Sirius String Quartet
How do you make an awesome drone? Start with the ingredients: Tube, mouth, bow, string. Turns out this very recipe shares its name with the title track of Nick Didkovsky’s latest CD. Here’s how to put everything together: Take a sting quartet and amplify the sound of each individual instrument. Send the audio signals to talkboxes, devices that transmit sound through a plastic tube which, in turn, the performer inserts into his or her mouth. As the musicians alter their mouth shape (here Didkovsky indicates various vowel sounds in the score), the sound material modulates. In addition, the piece uses harmonizer pedals to further enhance certain frequencies over the course of the composition. Confused? Don’t worry, there are plenty of photos in the booklet accompanying the CD that illustrate the process, which in one sense is rather unfortunate. As those of you who’ve ever played a talkbox know, there’s just no way of looking glamorous while your skull is vibrating so hard. Oh, the sacrifices we make for art.
There is a lot I could say about Applebaum’s The Blue Cloak, but no matter why you want to hear this piece, you’ll definitely want to hear the mouseketier, “an original electroacoustic sound-sculpture, a musical Frankenstein made of junk, hardware, and found objects—threaded rods, nails, springs, doorstops, Astroturf, steel wheels, bronze braising rod, ratchets, etc.—that is played with chopsticks, violin bows, knitting needles, brushes, plectra, and wind-up toys, and whose sounds are grossly transformed in performance by a battery of live electronics.”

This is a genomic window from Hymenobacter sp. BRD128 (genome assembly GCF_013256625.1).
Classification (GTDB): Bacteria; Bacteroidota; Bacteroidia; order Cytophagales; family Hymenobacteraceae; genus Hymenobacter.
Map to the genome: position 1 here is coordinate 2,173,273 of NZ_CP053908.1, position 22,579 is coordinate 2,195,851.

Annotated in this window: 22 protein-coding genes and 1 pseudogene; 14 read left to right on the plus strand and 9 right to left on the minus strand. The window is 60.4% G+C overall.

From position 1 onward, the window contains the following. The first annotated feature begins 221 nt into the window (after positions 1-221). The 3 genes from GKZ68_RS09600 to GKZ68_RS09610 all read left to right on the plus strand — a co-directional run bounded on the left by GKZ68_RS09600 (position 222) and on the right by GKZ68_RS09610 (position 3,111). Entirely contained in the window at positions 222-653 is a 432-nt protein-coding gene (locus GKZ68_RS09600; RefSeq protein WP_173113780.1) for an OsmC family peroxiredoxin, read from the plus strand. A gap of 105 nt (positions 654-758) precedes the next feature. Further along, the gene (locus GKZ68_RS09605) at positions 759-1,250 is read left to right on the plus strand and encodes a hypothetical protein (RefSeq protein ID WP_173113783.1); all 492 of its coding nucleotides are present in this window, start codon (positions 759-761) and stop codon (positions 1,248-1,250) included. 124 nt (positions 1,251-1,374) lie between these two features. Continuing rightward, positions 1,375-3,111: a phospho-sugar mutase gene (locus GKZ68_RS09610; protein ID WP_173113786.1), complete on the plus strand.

See, I told you.
Manuel Zurria, flutes
I’ve been a rabid fan of Philip Glass’s early austere minimalist pieces from the late ’60s and early ’70s since I was in high school, but while pieces like Music in Similar Motion almost never left my turntable (much to the chagrin of the rest of my family), others were just names I read about longingly but was never able to actually hear. Thanks to a new two-CD set on the seemingly inexhaustible Orange Mountain Music label featuring the enterprising Italian ensemble Alter Ego, many of Glass’s earliest additive process works are finally available commercially. I have a particular fondness for Piece in the Shape of a Square, a 1968 work which proves that early Glass and early Reich were not as stylistically far apart as their later work became.
Cuarteto Latinoamericano; members of the Carnegie Mellon Philharmonic; Juan Pablo Izquierdo, conductor
George Crumb’s amplified, hardcore classic Black Angels is already tough as nails. However, in hopes of giving it a new edge, or maybe just jumping on the Metallica bandwagon, conductor Juan Pablo Izquierdo convinced the composer to allow him take a stab at arranging the work to include an entire string orchestra alongside the original electrified quartet. The new arena-sized version is no more earth shattering than the original—in fact, believe it or not, some of the work’s harsher sonorities are made more lush by adding more troops to the ensemble. In any case, Crumb’s piece seems just as poignant and relevant today as it ever has.